Especially if you are younger and just married, this might be your first season to send out holiday cards. Or perhaps you've sent out more than your fair share, but have always had a couple questions about proper etiquette. We have the top 5 card-related concerns and solutions to ease your holiday worries (because, seriously, you have more important things to stress over than a Christmas card).
Should you enclose a holiday newsletter/form letter?
These handy-dandy run downs of the past year's events used to be all the rage. Now, we don't need to wait for a yearly card to inform us of your promotion or Tom's new car. We have social media for that. While there is nothing wrong with these letters, they can be tedious (both to give and receive). Consider writing one to send to all of your grandparents and older relatives that might not be on Facebook and will appreciate such a detailed update. If you really love the holiday newsletter tradition, you could also give it a comedic twist, greatly exaggerating details of 2014.
You've selected a religious card for the holidays. Is it appropriate to send it to friends and family that do not share your beliefs?
There is nothing wrong with sending a religious card to anyone. But certainly don't do it for the purpose of making a point or evangelizing. This card should be sharing warmth and well-wishes, not drawing a line in the sand. Rather than being anxious over offending a friend, you could simply purchase a seasonal, but non-denominational card, for those who do not define the holiday as you do. But again, there is nothing wrong with sending the card and simply writing a more personalized message inside that speaks to how much you care for them and value their friendship.
Who should you send a holiday card to?
Anyone you want. Holiday cards are not required; they are completely optional. If you are looking for ways to whittle down your list consider taking out the acquaintances you see on a fairly regular basis. That way both your closest friends and those that are long distance receive a kind holiday greeting. As an in-person holiday greeting serves exactly the same purpose, make sure you wish those previously mentioned acquaintances a happy holiday season when you run into them.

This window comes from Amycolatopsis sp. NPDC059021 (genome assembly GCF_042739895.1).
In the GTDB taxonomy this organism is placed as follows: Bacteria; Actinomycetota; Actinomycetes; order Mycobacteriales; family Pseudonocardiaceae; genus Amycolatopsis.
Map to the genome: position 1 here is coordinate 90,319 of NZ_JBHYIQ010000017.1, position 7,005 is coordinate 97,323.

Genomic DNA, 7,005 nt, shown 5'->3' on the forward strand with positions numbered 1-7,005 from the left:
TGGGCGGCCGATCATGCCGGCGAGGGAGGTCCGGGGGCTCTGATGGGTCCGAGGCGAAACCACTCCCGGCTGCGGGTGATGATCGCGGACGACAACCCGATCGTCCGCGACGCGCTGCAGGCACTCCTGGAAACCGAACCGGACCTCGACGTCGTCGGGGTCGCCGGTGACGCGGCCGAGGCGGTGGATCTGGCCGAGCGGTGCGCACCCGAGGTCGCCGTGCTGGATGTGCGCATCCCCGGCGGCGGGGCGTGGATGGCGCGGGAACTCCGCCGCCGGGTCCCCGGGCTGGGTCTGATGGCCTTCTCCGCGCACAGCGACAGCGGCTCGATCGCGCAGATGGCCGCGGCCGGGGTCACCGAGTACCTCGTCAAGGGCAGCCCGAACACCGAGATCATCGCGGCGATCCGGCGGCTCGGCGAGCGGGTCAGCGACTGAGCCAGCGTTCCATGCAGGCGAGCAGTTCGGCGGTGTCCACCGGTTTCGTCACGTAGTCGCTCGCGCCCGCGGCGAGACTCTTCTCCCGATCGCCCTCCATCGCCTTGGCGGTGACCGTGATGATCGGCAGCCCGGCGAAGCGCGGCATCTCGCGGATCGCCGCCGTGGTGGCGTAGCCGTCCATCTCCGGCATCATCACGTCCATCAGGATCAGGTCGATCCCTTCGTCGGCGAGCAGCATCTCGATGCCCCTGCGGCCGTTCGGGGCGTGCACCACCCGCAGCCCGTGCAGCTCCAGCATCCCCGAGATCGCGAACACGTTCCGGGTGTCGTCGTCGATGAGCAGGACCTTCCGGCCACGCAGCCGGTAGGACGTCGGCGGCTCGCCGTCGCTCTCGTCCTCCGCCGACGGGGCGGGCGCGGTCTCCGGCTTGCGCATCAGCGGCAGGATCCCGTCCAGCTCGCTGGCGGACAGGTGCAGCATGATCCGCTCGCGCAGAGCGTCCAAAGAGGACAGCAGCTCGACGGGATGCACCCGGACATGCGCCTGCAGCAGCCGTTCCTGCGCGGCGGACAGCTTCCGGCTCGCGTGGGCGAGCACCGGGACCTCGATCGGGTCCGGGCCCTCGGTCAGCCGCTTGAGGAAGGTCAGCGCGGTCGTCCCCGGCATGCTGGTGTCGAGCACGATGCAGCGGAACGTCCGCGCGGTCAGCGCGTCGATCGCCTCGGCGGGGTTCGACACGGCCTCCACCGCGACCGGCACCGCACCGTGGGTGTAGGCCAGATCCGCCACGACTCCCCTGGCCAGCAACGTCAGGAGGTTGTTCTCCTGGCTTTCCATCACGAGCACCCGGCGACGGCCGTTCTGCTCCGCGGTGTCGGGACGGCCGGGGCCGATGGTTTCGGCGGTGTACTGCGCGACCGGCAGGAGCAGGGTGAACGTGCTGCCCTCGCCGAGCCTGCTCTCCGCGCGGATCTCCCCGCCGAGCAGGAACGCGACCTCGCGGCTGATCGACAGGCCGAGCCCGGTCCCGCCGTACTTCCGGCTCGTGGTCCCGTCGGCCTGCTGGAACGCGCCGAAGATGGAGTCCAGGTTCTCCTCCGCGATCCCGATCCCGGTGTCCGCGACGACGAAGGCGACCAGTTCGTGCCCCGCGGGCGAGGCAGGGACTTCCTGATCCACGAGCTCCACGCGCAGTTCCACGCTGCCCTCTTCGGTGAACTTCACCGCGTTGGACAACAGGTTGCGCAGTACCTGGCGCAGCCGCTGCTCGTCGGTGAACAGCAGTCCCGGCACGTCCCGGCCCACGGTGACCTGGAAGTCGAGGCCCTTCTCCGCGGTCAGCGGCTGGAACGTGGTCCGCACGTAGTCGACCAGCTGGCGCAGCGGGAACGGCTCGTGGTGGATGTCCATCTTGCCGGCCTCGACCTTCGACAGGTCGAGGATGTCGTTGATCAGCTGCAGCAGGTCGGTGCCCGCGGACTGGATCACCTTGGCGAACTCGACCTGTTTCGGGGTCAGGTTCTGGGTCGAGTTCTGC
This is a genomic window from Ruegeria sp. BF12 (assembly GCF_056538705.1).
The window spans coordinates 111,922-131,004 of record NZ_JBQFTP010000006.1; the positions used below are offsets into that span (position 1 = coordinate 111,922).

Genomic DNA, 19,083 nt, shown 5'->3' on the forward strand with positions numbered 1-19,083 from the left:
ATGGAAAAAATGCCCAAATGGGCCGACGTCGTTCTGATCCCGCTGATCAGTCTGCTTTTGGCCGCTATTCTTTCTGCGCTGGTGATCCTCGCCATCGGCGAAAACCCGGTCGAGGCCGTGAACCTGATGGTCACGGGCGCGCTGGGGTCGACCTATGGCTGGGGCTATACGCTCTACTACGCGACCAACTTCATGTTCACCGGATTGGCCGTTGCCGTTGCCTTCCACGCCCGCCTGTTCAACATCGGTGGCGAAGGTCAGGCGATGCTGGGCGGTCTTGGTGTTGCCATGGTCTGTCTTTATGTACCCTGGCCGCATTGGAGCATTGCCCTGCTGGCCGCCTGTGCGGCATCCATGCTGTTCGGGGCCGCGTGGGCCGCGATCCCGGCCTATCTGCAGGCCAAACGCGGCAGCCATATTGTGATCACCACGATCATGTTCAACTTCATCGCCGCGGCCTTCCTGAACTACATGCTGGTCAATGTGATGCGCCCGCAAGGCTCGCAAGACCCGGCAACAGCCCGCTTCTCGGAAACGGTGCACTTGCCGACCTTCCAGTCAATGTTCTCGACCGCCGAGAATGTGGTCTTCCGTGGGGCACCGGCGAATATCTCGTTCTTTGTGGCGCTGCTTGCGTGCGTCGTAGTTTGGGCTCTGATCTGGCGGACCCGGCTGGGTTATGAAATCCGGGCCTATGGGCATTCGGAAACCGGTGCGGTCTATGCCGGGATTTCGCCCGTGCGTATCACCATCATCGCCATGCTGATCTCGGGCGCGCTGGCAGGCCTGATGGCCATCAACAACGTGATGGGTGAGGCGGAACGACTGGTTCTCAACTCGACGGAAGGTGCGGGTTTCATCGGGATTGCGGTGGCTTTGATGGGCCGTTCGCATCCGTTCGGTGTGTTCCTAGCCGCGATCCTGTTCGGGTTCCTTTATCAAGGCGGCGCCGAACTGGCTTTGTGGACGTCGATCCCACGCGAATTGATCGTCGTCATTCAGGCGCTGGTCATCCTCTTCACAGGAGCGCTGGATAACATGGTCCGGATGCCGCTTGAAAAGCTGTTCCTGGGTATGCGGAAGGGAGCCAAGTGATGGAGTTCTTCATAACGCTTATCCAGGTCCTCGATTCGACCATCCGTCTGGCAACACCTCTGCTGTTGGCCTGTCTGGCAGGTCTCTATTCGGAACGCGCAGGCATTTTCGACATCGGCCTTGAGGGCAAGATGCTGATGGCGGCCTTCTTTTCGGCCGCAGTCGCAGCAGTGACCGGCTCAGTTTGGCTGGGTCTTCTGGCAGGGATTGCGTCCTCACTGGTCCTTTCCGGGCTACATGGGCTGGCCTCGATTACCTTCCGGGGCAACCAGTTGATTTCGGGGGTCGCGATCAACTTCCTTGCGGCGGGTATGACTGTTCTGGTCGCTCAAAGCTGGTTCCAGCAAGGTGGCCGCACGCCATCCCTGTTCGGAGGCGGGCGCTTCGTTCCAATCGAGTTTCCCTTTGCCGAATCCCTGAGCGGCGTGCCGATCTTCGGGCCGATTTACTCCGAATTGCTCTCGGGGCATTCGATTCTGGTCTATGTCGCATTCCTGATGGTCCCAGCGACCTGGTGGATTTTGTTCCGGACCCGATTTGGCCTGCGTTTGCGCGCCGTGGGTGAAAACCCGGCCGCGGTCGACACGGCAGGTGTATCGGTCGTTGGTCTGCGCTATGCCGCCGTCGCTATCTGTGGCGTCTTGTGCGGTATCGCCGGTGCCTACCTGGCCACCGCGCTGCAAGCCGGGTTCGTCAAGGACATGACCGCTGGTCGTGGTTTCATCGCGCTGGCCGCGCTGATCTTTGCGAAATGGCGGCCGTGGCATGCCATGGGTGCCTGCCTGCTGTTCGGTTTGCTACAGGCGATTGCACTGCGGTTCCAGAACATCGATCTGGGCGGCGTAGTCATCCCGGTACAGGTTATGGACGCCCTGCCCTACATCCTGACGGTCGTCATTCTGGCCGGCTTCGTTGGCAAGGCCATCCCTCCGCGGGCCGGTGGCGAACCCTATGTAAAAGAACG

Can a thank you card and a holiday card be combined?
Absolutely. Again, holiday cards are not some sort of societal expectation the same way a thank you card is. As someone who procrastinated every year on her Christmas cards, I have learned to send New Year's cards instead. This way, they get a pretty (and punctual) card along with the requisite thank you, if they have sent me a gift. Plus, sending a New Year's card allows me to send the same card to all of my friends, regardless of religion or chosen holiday. Don't you just love it when practicality wins?
You were married recently and still haven't sent out your thank you notes. What to do?
The most efficient suggestion is to purchase seasonally appropriate thank you cards and ditch the idea of sending a formal holiday card, unless you really want to. The wedding thank you gift cards should be a first priority, especially if you are getting close to the 3 month deadline. Besides, holiday talk will be a great way to fill in gaps on your thank you cards when you are struggling for something to say other than how much you loved the wine glasses.
Here are a few more holiday cards to inspire you: